I am not saying moving into management was easy, but the fact that I had Bristol Care Homes’ support and that I had previous experience working in a multidisciplinary team with GPs and other professionals, helped me into taking my career to the next level.

Why did you choose to work for Bristol Care Homes?

I chose to work for Bristol Care Homes because it was and still is a well-established, well-embedded care home in the community. The owners have a really good ethos which resonates with me. Beech House was and is a lovely environment, and is local, just as I am, so I feel I am making a difference not only for the residents that we are supporting, but to have a positive impact in the community.

What made you stay so many years with Bristol Care Homes and pursue a management career?

Besides Bristol Care Homes giving me the flexibility I needed, access to the training I wanted and all the support I needed, I think I also felt motivated to stay because they really believed in me. They saw my capability to grow and develop my career.

Bristol Care Homes appreciated that I was also quite flexible and versatile with the way I worked. I have always felt supported no matter where I worked within Bristol Care Homes. Whenever I came with ideas to the management, they have always listened and supported them; we’d work through them together and to see those goals be realised.

When I worked as Bank Nurse, it never felt like I was a Bank Nurse because I did a high number of shifts. I had the best of both worlds (work and personal life) because I had the flexibility to work around the home’s requirements, but also around my needs.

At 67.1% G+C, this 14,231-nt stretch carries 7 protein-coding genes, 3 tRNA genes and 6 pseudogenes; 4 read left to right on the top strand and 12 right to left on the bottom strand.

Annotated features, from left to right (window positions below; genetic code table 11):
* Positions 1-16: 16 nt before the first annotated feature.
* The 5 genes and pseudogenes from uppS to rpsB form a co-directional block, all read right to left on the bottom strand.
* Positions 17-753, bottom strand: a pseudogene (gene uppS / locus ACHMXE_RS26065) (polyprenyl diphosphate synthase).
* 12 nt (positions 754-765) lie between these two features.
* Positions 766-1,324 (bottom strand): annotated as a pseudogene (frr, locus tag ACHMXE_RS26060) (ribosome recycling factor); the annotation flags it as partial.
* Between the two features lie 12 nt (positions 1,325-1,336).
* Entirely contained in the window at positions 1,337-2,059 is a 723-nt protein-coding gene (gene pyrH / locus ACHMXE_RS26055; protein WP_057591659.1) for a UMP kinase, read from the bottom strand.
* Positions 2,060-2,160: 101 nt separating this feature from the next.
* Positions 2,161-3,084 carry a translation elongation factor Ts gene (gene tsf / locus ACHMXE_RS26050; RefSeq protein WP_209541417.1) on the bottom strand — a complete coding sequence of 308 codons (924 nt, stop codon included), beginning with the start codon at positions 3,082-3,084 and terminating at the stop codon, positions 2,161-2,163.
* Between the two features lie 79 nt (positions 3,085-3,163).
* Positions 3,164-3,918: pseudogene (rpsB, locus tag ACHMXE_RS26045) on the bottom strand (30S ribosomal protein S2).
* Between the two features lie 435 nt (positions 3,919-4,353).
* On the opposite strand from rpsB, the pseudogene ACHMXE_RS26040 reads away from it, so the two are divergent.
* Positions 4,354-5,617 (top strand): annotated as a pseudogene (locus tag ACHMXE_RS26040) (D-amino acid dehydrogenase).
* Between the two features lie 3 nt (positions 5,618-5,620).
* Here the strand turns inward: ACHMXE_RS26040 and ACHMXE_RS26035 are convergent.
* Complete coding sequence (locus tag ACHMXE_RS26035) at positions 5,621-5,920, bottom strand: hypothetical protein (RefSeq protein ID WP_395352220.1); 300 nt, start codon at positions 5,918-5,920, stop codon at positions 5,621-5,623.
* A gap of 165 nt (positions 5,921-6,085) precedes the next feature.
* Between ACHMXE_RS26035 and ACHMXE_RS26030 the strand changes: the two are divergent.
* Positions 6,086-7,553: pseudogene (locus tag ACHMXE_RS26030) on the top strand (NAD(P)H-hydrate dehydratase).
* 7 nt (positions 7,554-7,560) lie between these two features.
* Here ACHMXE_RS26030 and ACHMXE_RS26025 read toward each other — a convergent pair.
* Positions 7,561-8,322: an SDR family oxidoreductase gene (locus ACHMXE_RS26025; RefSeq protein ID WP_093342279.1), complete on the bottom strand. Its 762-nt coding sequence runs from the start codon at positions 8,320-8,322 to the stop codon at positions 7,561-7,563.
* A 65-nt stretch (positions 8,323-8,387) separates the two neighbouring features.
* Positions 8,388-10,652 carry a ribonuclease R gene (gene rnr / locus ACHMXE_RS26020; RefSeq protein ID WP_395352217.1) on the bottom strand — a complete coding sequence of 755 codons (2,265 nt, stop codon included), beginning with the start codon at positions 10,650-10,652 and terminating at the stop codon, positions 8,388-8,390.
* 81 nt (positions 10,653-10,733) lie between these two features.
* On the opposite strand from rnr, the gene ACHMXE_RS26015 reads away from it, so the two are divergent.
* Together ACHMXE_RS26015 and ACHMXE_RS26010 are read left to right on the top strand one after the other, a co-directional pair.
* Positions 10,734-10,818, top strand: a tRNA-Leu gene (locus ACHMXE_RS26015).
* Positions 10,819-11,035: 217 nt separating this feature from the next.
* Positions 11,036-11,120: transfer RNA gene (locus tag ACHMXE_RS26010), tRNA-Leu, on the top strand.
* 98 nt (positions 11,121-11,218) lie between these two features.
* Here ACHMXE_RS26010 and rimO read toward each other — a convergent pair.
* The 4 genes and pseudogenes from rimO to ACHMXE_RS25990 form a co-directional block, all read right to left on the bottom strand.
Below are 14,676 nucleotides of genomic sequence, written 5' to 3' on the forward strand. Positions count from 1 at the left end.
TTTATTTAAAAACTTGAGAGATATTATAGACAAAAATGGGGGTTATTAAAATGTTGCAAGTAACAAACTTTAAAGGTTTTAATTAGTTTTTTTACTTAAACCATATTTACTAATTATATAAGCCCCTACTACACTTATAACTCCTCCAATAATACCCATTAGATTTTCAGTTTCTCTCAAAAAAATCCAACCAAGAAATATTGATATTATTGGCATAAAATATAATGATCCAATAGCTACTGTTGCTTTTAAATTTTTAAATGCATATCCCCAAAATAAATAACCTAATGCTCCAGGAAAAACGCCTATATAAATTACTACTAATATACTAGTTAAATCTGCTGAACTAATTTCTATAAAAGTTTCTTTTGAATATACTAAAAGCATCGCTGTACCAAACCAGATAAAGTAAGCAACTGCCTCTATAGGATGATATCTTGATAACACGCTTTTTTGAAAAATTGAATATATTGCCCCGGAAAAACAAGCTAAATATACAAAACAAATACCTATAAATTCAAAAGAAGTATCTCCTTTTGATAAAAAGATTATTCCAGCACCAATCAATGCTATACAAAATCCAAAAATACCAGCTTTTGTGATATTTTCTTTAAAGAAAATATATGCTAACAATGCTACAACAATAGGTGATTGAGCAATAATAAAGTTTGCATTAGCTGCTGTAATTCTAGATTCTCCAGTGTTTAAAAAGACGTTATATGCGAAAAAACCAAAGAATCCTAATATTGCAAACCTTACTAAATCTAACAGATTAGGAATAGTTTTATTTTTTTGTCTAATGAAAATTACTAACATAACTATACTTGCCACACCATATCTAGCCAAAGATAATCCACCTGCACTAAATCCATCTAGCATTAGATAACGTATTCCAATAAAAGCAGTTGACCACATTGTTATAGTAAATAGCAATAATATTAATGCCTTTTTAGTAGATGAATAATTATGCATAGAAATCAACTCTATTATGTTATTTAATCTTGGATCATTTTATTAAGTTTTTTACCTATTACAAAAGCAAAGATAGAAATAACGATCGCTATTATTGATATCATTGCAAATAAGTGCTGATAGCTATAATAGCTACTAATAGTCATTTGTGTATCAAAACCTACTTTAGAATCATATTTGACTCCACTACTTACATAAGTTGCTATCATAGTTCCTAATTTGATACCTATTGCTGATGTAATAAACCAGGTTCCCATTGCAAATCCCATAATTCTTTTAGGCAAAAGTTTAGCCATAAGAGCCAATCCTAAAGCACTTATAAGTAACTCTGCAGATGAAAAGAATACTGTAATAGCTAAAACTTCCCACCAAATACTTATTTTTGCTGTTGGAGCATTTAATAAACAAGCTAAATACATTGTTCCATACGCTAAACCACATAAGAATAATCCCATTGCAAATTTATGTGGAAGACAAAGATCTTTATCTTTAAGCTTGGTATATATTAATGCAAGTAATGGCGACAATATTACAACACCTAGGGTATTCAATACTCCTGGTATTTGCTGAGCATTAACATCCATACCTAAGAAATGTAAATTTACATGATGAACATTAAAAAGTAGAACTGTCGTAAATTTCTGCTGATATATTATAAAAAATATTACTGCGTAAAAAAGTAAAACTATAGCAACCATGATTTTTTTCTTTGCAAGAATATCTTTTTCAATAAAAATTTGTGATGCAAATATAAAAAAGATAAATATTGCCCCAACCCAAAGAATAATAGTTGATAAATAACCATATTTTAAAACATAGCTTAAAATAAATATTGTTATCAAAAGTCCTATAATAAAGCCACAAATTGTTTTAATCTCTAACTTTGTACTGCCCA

I have always had the support of senior nurses and management within all the homes, I was able to learn an awful lot from Tina, the Nurse Manager at Quarry House, who also supported me when I was given the opportunity to do my level 5 management leadership training in health and social care and then develop and learn even more while working with Natalia the Nurse Manager at Glebe House. With Bristol Care Homes’ support, I was able to complete the course whilst working full-time.

Here at Bristol Care Homes, there is always the opportunity for training and development, especially in areas I found of interest, I have always felt supported, and they have always helped me to explore all the potential avenues of training and development. In the last 10 years here, I have been able to attend lots of other training which has helped me learn new skills and develop my existing clinical skills, which had quite often been specific to each home and the needs of the residents we have. For these reasons I have been motivated to stay with Bristol Care Homes.